Feast of St. Matthew

Thoughts on the Lessons for Sunday, Sept. 23, 2012.

First Reading: Proverbs 3:1-6
Keep God’s commandments and use them to guide your life, and you will be amply rewarded with a good life and good reputation. It’s a message echoed in the psalm and second reading. (This is from what is known as “wisdom literature” and is popularly attributed to King Solomon.)

Psalm 119:33-40
The Psalmist’s message is similar and simple: Learn God’s laws and commandments and follow them faithfully. God’s way turns us away from what is worthless and gives life.

St. Matthew

Woodcut image of St. Matthew from the Golden Legend, c.1489.

Second Reading: 2 Timothy 3:14-17

Second Timothy, one of the short “pastoral epistles” written in Paul’s name, offers guidance to a growing church, echoing the Psalmist’s call for unity in tradition guided by Scripture. But here’s a twist: In Timothy’s time, the New Testament was not yet assembled into a book, and the four Gospels were only then being written down. “Scripture” meant the Old Testament, with its strong Torah command to love God, love our neighbor, and care for the poor and the alien. This is good advice in any age.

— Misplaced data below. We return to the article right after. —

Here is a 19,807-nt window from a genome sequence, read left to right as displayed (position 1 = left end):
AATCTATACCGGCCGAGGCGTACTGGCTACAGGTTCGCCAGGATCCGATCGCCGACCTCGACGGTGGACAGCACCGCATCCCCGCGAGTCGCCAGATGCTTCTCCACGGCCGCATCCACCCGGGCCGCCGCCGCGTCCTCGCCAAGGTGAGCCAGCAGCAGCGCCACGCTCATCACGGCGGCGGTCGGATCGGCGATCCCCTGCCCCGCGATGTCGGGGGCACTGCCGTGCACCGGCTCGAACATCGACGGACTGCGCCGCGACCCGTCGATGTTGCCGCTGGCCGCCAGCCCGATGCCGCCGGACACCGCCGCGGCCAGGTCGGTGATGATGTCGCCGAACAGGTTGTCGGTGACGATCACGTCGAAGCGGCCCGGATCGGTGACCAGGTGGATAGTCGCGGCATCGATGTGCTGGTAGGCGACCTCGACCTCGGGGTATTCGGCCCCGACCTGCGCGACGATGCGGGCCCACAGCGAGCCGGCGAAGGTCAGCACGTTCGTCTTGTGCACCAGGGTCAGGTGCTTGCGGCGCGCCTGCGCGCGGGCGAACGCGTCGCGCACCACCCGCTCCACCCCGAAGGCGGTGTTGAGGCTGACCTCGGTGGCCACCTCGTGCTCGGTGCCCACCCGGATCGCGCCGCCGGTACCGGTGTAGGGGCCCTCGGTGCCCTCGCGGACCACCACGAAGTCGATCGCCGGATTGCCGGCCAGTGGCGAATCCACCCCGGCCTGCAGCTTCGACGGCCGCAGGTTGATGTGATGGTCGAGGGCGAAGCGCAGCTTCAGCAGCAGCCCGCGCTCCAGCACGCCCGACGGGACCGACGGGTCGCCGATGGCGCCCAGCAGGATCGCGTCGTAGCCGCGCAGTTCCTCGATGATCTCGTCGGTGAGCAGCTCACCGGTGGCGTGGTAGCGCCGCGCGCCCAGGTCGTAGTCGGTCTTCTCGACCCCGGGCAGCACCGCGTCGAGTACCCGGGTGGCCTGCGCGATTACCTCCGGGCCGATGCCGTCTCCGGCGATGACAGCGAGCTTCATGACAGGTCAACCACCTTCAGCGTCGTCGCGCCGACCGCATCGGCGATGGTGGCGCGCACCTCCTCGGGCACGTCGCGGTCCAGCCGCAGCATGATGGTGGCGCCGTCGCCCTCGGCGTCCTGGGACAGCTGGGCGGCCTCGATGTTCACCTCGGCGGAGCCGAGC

Gospel: Matthew 9:9-19
Matthew was a tax collector, a job that would have made him roundly despised in ancient Israel: The tax collector preyed on his neighbors on behalf of the hated Roman empire. Yet Jesus called him, and Matthew followed … and then they sat down to dinner in Matthew’s house. Having mercy and calling sinners is Jesus’s way, not self-righteously looking down on those we consider beneath us.

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